Fractured Atlas tries to be transparent about How We Work. Especially when it comes to the transition we made to becoming a fully distributed team. Over three years, we slowly wound down the number of people coming into our Manhattan office, and in late 2019, we fully flipped the switch. Here’s what it looked like for us to transition to a virtual team. Even in our own team, we’ve seen that people approach virtual working differently. With the freedom to organize our days outside of an office, we’ve each had to find out what kinds of schedules work for us, how to recharge during the day, and how to organize our workspaces. There’s a lot of information out there about how to make working from home work for you, but we know first-hand that there’s no one-size-fits-all approach.
In an unpredictable world, artists need to get in the regular habit of inventorying and documenting your work. That way, if an emergency hits, you’re better prepared to get relief.
Learn how to use the Theory of Change model to map out your plan and evaluate what's working. Subscribe to the blog and get your printable copy.
How are you doing?
On March 12, in the early phases of national lockdowns in the United States, a Google Doc with resources for freelance artists started making the rounds. It had links to information and resources for freelancers who were getting their jobs cancelled because of COVID-19, including emergency funding. Like other Google Docs that serve an immediate need at the right time, it exploded. The document crashed and its creators quickly shifted the Google Doc to a website. Since then, its creators have become a temporary collective, the Freelance Artist Resource Producing Collective.
For software developers, as with all kinds of newly remote workers, the adjustment to working from home comes in phases. The first phase is making sure that everyone has the right computers, apps, and programs to complete the functions of their job and to communicate with one another. Then comes a whole new set of questions. How do you know what you and your colleagues are supposed to be doing? How do you feel connected to your colleagues? How do you update your infrastructure to be cloud-based rather than dependent on a physical server?
As an artist or an arts organization, you are likely inviting people to events, whether physical or virtual. You want people to attend your play, artist talk, workshop, or screening. In order to sell or distribute tickets (or even register RSVPs) ahead of time, you need a ticketing app.
It’s challenging to keep track of all of the people who are invested in your work as an artist. Who attended your last performance? Who donated to your most recent crowdfunding campaign? How much did they pitch in? Plenty of artists keep track of this crucial information in an ad-hoc, manual way. For example, manually inputting email signups from events into a big spreadsheet or by cross-referencing your email inbox with your crowdfunding platform. While it might be tempting to keep muddling through out of habit, we recommend finding a way to consolidate this information in one useful place.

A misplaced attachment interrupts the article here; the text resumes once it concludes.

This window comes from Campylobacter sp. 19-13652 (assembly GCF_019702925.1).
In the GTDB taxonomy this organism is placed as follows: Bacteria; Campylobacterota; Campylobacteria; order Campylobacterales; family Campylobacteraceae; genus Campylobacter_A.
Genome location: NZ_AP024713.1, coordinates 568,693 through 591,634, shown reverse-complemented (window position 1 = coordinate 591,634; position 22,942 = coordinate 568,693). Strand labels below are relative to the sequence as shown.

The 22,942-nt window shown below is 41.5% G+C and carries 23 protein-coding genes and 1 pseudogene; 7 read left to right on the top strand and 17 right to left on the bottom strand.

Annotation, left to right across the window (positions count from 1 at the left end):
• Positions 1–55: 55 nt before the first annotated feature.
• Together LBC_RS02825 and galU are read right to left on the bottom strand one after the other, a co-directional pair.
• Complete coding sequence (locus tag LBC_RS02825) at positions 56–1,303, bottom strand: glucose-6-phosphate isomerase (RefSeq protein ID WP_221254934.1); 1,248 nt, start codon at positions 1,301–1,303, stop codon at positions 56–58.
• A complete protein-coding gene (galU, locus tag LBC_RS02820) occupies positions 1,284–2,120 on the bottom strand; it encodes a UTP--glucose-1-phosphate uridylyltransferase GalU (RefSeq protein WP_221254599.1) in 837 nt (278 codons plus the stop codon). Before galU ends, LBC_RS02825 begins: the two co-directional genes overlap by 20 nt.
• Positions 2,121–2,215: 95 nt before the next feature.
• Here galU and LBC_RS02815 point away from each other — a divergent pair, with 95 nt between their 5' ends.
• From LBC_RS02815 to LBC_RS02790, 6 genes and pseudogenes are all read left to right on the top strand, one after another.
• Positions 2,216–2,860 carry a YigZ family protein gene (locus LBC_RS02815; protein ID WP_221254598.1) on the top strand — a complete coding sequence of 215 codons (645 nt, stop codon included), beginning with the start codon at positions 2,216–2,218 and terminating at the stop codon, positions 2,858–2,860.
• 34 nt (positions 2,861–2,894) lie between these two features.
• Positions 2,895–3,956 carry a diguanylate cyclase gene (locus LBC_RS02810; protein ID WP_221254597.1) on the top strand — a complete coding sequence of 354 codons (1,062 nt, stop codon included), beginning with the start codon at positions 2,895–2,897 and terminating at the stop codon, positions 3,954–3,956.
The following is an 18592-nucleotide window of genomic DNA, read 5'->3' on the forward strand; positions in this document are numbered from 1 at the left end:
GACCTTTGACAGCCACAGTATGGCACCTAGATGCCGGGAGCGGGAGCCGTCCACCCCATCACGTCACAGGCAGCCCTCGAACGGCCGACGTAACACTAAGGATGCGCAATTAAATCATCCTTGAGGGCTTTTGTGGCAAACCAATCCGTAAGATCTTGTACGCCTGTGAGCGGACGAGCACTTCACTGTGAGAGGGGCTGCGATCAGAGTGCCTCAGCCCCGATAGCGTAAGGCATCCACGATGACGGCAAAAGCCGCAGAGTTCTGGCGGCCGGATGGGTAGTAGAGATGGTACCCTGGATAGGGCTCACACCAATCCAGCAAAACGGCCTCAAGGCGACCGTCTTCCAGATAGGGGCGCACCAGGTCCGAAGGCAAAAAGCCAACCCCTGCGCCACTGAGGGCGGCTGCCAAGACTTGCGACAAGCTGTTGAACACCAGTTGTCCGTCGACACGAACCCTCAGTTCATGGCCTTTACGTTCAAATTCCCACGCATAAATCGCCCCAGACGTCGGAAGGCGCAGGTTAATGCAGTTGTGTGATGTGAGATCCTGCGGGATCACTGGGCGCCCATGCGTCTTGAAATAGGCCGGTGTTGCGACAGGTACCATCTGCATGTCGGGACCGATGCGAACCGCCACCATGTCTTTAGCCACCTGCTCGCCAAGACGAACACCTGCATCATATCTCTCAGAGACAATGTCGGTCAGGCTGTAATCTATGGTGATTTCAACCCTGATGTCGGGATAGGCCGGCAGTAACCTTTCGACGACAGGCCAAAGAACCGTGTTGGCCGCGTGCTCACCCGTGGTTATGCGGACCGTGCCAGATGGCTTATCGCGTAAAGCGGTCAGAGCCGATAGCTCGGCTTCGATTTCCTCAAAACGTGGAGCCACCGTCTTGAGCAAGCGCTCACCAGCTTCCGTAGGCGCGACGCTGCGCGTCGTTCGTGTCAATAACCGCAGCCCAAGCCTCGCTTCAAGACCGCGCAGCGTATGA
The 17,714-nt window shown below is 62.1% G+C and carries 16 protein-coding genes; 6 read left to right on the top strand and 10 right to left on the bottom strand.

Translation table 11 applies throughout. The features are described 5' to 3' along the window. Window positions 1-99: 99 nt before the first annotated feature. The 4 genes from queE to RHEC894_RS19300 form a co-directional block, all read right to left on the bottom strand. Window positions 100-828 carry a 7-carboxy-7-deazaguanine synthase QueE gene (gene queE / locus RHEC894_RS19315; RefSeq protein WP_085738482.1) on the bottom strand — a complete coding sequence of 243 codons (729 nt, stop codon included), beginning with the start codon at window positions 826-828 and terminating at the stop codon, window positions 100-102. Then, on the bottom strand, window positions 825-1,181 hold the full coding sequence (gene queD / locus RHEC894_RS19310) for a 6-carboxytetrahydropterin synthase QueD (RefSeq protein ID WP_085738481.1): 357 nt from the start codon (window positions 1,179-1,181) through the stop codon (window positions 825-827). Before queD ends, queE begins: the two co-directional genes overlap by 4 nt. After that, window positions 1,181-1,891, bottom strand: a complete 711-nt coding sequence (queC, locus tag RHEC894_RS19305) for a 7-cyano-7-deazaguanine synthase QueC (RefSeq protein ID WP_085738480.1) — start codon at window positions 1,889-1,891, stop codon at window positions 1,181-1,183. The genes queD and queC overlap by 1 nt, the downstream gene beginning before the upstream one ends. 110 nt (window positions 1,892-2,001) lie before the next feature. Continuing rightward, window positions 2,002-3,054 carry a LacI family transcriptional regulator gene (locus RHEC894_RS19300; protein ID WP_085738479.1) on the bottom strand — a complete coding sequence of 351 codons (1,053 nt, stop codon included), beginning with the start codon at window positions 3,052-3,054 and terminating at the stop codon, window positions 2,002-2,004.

At Fractured Atlas, we want artists to have the right tools to help you best support your creative practice - whether that’s by providing a fundraising platform and a way to apply to more grants, or by sharing recommendations for collaboration tools. We want you to have the tools you need so that you can focus on realizing your unique creative vision.
During a crisis, the impulse is to help. But it’s hard to know where to start. In the case of the coronavirus pandemic, you might be pulled in a number of different directions. Should you donate to the staff funds for the coffee shops, bars, bookstores, movie theaters, and nightclubs that you would ordinarily be visiting? Should you donate to the big national fundraisers or to small, local, specific ones? Should you focus on food security or making sure that essential workers have enough PPE to keep themselves safe? How many voicemails should you leave for your political representatives?
It is frustrating and sad to have to cancel shows and performances for the sake of public safety. You might have had to cancel your first solo show, and MFA show, or your directorial debut. Not being able to gather in person for shows or performances is emotionally challenging, and also logistically challenging. You’ll have to work through contracts, payouts, and vendors to cancel a show with as little fallout as possible.